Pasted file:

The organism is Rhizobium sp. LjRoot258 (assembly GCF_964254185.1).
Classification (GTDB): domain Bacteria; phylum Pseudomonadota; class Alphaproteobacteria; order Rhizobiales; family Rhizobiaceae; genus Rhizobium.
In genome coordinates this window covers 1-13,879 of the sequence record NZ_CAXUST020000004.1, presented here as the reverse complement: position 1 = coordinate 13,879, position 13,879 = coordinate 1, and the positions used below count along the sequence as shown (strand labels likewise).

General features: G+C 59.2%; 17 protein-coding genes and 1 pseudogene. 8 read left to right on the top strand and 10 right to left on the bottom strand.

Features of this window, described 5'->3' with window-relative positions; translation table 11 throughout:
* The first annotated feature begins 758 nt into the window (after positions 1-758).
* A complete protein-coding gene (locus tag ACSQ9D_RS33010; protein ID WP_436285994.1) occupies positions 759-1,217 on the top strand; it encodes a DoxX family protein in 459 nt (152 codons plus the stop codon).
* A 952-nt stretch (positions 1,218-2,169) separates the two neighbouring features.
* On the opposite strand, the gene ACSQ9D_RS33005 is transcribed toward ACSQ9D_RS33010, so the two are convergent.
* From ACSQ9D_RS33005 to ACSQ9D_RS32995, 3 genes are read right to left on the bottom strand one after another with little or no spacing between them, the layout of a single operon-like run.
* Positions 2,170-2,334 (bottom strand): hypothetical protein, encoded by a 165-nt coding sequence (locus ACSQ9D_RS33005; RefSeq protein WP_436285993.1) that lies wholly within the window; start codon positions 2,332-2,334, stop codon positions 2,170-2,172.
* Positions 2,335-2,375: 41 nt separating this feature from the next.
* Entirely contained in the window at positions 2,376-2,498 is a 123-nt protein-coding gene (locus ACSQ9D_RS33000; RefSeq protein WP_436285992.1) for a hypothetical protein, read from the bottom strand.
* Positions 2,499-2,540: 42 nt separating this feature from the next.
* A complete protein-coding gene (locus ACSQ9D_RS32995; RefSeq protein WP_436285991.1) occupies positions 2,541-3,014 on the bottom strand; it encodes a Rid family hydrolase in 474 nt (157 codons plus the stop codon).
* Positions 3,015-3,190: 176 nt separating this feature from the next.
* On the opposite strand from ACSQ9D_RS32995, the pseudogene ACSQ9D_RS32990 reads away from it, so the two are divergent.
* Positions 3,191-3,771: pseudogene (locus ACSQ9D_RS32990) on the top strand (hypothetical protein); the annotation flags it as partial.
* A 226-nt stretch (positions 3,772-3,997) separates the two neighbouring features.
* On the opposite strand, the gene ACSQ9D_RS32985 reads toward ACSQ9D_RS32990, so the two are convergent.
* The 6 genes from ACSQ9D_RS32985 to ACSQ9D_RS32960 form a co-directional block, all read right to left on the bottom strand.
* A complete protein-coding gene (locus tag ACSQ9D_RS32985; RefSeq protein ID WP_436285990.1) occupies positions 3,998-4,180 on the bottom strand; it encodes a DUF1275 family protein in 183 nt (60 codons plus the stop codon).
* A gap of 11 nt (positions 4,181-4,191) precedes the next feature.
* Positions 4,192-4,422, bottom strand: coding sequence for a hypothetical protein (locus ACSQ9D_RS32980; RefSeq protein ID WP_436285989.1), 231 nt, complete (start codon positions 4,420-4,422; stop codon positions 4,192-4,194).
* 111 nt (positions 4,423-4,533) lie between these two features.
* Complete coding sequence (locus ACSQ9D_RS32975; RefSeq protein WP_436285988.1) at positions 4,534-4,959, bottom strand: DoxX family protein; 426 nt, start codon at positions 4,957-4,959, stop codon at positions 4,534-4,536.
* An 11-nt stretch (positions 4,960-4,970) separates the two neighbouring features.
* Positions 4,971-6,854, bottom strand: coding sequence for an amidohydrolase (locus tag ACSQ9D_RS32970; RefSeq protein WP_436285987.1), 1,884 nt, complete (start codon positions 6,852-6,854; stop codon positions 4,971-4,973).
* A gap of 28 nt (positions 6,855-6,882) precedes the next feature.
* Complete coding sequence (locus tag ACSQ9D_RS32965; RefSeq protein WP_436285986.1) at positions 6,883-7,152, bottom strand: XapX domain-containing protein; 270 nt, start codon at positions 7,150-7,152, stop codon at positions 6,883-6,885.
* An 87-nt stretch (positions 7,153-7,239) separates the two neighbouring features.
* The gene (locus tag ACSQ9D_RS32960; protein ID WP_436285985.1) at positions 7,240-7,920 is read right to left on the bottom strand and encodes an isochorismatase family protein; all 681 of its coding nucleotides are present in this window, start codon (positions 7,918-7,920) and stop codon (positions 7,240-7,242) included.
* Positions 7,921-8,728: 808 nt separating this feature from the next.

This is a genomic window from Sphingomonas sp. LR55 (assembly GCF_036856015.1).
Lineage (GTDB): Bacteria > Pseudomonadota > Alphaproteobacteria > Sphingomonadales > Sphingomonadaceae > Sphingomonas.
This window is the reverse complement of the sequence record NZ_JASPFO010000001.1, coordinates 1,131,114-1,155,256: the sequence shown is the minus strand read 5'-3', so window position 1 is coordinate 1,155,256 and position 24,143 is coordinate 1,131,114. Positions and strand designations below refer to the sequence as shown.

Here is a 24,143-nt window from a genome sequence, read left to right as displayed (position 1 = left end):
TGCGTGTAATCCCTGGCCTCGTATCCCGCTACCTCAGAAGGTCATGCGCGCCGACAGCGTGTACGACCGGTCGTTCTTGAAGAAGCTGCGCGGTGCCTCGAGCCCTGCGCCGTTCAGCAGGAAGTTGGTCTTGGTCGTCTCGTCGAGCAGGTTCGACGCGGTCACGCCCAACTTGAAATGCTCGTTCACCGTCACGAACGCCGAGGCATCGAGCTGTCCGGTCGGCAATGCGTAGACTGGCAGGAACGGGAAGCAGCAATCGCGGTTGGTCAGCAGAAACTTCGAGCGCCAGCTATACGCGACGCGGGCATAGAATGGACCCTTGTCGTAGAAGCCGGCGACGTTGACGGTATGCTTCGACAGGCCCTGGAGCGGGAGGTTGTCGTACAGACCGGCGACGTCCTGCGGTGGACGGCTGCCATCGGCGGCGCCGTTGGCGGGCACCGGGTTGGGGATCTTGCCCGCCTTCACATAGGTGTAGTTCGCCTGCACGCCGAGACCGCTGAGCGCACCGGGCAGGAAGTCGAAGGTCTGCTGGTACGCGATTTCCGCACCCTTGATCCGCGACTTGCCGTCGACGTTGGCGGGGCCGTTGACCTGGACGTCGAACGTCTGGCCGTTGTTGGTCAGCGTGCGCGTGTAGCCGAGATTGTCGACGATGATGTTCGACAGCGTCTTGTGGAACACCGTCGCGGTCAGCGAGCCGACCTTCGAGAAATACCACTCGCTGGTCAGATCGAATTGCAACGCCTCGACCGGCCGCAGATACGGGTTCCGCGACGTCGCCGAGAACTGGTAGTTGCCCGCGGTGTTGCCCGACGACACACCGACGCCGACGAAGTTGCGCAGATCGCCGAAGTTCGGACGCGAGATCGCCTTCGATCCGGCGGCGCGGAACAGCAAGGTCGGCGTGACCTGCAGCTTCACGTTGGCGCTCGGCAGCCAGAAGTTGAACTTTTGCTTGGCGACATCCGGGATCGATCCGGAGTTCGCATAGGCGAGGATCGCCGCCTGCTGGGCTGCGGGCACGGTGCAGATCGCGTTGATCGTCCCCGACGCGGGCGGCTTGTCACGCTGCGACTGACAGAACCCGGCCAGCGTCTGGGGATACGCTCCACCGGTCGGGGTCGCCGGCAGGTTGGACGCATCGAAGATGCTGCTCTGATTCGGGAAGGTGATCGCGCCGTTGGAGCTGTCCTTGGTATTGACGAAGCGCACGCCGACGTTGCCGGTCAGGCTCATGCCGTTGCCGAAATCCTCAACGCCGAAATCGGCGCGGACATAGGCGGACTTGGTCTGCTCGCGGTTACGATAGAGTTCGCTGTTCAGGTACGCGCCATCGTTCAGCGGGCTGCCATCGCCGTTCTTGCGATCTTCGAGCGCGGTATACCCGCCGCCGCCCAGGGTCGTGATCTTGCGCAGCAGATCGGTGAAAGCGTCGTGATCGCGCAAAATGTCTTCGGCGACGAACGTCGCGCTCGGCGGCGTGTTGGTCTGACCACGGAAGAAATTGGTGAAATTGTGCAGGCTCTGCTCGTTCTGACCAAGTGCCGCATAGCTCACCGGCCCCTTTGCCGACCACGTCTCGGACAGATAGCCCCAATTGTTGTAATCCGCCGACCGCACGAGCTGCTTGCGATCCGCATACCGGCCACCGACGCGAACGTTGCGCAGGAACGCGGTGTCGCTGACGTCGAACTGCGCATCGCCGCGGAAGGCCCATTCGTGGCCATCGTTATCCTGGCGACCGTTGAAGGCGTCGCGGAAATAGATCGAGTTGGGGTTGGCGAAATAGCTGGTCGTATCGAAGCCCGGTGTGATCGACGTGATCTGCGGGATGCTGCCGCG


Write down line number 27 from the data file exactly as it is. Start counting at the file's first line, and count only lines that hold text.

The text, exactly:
* An 11-nt stretch (positions 4,960-4,970) separates the two neighbouring features.